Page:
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Davis, M. (1991). Play and symbolism in Lowenfeld and Winnicott. Free Associations, 2(3):395-421.

(1991). Free Associations, 2(3):395-421

Play and symbolism in Lowenfeld and Winnicott

Madeleine Davis

In her biography of Margaret Lowenfeld which appears as the introduction to the book of Lowenfeld's selected papers entitled Child Psychotherapy, War and the Normal Child (1988), and which is reproduced in this journal in shortened form, Cathy Urwin has brought splendidly to life not only Lowenfeld herself but also the social context, including the prevailing attitudes to child health, that formed the background to her work. It was a context shared by Donald Winnicott, who was Lowenfeld's exact contemporary; and this, together with the fact that each brought to child psychiatry a training in the medicine of childhood, does much to explain how the two came so close together in their ideas about the play of children and its therapeutic value. In fact they interwove with each other over a period of many years: their association goes back to at least 1928, when Winnicott was for a time on the board of Lowenfeld's Clinic for Nervous and Difficult Children, which later became the Institute of Child Psychology (ICP).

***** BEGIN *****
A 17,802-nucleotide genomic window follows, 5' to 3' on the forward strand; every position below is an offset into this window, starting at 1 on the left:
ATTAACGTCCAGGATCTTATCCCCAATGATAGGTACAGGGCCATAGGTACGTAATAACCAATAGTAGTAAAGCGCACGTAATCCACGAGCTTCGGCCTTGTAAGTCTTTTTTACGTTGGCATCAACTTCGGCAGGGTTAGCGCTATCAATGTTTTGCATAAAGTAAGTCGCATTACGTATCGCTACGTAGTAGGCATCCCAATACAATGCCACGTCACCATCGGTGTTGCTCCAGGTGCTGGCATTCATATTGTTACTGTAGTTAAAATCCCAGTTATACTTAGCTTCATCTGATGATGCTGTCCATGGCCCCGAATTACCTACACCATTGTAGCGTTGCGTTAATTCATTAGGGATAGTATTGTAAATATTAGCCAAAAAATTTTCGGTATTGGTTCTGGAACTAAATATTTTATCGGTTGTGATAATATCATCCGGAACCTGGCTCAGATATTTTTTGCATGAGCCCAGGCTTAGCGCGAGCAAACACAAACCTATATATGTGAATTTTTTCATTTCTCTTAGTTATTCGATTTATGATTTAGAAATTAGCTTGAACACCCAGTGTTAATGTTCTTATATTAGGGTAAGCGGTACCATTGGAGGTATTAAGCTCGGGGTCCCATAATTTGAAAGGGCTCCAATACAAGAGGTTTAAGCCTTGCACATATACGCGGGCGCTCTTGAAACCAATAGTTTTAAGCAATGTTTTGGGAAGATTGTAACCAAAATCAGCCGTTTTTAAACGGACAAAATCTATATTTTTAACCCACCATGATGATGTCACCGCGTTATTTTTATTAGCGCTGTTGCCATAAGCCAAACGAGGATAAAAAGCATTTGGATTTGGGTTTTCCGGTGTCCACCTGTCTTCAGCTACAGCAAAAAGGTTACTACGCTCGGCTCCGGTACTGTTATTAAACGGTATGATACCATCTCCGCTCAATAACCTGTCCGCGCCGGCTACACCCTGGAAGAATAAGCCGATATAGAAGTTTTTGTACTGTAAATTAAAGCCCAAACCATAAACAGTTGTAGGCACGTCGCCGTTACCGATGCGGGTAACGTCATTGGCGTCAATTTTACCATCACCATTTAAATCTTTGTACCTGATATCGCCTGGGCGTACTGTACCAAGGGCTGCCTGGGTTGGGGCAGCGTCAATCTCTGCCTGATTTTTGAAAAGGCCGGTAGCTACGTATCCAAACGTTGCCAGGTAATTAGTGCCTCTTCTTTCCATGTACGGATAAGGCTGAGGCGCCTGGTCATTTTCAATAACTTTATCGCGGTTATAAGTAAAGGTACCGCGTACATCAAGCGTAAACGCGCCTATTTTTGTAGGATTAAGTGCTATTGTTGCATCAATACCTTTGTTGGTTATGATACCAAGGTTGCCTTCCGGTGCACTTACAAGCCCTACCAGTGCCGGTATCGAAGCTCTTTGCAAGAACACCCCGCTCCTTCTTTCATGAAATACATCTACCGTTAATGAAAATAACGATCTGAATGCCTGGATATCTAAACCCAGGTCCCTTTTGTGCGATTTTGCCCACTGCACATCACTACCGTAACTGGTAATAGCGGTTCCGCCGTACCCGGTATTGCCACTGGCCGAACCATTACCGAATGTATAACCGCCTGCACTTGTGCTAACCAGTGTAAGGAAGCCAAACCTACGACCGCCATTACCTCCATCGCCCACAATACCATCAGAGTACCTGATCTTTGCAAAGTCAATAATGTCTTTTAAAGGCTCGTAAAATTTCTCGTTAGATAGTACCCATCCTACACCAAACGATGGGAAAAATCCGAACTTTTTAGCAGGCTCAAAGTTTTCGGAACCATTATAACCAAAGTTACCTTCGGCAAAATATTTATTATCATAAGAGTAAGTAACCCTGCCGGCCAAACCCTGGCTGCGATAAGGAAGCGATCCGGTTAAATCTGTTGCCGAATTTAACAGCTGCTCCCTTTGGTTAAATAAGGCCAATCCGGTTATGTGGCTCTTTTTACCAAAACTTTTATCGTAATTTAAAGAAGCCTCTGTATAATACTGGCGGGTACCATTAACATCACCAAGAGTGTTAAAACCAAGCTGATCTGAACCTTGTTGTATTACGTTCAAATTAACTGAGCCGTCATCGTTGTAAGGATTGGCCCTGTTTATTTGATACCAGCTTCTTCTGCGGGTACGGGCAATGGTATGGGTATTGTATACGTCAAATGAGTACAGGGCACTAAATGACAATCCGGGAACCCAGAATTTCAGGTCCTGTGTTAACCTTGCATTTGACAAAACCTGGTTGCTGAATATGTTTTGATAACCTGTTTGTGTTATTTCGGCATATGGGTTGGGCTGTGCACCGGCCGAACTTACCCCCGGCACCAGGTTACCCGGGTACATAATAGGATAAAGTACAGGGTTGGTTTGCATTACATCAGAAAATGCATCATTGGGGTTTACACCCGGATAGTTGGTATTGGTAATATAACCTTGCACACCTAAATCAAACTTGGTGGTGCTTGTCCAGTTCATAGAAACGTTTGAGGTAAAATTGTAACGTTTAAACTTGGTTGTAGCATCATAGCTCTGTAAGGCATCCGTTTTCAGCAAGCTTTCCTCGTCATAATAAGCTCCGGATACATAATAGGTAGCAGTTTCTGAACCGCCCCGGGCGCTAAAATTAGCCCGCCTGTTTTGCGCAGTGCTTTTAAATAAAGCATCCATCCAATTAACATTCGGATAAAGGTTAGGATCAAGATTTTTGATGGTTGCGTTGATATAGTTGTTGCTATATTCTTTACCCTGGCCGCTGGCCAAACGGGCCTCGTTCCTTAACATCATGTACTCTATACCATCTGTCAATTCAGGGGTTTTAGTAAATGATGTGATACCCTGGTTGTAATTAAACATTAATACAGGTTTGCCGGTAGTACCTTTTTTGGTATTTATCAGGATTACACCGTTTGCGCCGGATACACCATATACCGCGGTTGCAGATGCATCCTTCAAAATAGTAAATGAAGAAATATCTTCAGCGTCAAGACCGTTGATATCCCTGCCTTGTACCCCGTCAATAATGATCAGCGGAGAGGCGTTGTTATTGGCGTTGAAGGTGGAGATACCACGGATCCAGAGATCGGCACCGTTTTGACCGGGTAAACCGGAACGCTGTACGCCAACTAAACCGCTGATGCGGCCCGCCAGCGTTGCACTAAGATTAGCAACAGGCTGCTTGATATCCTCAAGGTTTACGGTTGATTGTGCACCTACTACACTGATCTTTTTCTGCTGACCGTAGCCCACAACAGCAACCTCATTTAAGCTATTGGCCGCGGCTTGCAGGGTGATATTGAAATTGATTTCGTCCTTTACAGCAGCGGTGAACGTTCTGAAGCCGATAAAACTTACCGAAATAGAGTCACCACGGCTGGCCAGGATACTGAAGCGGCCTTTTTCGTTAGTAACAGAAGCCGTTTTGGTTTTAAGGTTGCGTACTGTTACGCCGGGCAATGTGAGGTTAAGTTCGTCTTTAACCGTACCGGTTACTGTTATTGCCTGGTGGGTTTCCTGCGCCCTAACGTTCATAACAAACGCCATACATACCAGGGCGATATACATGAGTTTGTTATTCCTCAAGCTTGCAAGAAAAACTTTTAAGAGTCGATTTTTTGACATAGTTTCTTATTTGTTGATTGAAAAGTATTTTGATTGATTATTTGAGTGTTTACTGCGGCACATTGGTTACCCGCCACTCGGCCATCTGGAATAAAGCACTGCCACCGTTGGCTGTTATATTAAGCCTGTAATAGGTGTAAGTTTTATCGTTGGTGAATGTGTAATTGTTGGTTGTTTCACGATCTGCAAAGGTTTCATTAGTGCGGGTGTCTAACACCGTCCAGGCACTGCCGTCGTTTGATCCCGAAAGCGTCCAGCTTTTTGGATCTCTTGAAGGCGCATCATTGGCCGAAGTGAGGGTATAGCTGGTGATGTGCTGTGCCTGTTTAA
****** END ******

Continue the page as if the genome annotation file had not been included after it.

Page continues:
When looking at play in the work of Lowenfeld and Winnicott it is necessary first of all to follow Winnicott's admonition to ‘make a distinction between the noun “play” and the verbal noun “playing”’. He made this distinction, he said, because child psychoanalysts had been ‘too busy using play content to look at the playing child, and to write about playing as a thing in itself’.

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